Marriage in Australia – What is De Facto?
Current Australian law makes provisions for de facto relationships in the Family Law Act 1875 and its various amendments, which are defined as a relationship in which you and your partner live together as a couple on a “genuine domestic basis”. To be considered a couple, several factors are considered in relation to you and your partner:
Factors Considered Are:
- Your finances – whether they are joint or separate;
- Social relationships – are you publicly a couple, are friends and family aware of your relationship?;
- The nature of your household – who lives in your household, what are the relationships between the people in your household?;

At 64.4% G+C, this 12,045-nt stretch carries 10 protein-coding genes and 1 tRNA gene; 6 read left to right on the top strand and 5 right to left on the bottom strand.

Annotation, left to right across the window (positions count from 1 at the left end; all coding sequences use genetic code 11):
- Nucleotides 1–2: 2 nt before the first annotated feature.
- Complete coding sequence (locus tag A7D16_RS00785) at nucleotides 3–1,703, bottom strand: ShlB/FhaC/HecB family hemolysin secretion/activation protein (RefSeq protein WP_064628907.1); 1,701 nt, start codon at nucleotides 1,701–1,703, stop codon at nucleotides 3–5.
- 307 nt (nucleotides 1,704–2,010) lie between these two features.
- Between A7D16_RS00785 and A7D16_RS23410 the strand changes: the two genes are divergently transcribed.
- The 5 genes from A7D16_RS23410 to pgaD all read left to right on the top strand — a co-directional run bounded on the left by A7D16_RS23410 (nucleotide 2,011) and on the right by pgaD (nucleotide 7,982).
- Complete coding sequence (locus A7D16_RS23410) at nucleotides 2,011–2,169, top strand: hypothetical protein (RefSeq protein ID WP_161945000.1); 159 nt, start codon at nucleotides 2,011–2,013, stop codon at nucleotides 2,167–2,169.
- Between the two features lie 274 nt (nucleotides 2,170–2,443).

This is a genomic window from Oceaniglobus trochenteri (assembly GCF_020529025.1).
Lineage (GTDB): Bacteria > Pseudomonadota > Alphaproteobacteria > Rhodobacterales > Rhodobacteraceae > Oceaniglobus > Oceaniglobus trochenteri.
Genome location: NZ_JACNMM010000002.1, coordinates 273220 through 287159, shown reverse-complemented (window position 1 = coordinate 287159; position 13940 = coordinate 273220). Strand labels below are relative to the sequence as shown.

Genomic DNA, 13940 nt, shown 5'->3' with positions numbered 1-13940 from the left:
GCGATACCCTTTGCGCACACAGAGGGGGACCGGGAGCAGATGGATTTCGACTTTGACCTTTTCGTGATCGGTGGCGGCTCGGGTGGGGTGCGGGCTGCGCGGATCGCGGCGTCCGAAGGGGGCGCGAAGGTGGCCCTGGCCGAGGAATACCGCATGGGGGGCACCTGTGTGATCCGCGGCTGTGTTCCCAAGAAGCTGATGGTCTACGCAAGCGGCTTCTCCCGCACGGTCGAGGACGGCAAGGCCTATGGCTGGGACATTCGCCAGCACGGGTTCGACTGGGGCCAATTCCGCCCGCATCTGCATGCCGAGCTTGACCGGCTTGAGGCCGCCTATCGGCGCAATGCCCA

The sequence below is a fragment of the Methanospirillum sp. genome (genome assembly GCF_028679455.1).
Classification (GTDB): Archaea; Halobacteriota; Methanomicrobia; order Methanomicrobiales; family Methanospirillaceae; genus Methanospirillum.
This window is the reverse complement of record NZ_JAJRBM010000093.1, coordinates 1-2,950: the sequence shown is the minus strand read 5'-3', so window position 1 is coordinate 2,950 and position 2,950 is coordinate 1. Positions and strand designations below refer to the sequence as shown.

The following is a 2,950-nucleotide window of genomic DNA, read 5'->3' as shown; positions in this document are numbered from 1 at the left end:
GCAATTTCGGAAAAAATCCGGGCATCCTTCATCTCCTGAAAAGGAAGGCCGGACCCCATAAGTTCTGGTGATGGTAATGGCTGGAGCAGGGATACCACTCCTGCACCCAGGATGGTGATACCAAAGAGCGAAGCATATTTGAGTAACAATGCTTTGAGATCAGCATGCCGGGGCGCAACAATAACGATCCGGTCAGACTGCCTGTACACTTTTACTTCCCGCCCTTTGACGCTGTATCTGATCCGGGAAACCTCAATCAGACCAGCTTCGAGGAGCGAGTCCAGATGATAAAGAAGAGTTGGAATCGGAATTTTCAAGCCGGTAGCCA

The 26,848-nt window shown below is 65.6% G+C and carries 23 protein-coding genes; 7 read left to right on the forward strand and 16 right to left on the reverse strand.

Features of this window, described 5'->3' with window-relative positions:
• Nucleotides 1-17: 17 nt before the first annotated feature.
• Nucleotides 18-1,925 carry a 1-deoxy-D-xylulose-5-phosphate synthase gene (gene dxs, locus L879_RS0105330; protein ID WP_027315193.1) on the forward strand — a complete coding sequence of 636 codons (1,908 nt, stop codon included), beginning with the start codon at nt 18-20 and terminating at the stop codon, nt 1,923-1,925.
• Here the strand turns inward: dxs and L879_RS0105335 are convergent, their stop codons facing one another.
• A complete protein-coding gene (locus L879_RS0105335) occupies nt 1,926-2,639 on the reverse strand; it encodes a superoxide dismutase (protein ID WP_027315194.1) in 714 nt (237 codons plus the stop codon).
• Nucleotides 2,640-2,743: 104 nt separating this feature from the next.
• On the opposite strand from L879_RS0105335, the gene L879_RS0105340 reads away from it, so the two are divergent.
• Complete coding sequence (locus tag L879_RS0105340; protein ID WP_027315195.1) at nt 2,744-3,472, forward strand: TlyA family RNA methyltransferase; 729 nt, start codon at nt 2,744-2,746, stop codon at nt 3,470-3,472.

- The presence or absence of a sexual relationship; and
- The nature of the commitment between you and your partner – do you intend to build a future together?
You and your partner do not need to meet all of these criteria. Each relationship is considered on a case by case basis, and the relationship is assessed on the whole, instead of as “ticking enough boxes”.
To be considered as a member of a de facto couple, there is no need for a ceremony or to file any paperwork with Registry of Births Deaths and Marriages. De facto status is something that is awarded automatically, although you may be asked to provide documentation by other government departments if it is relevant to your interactions with them – for example, applying for Centrelink or Medicare benefits.
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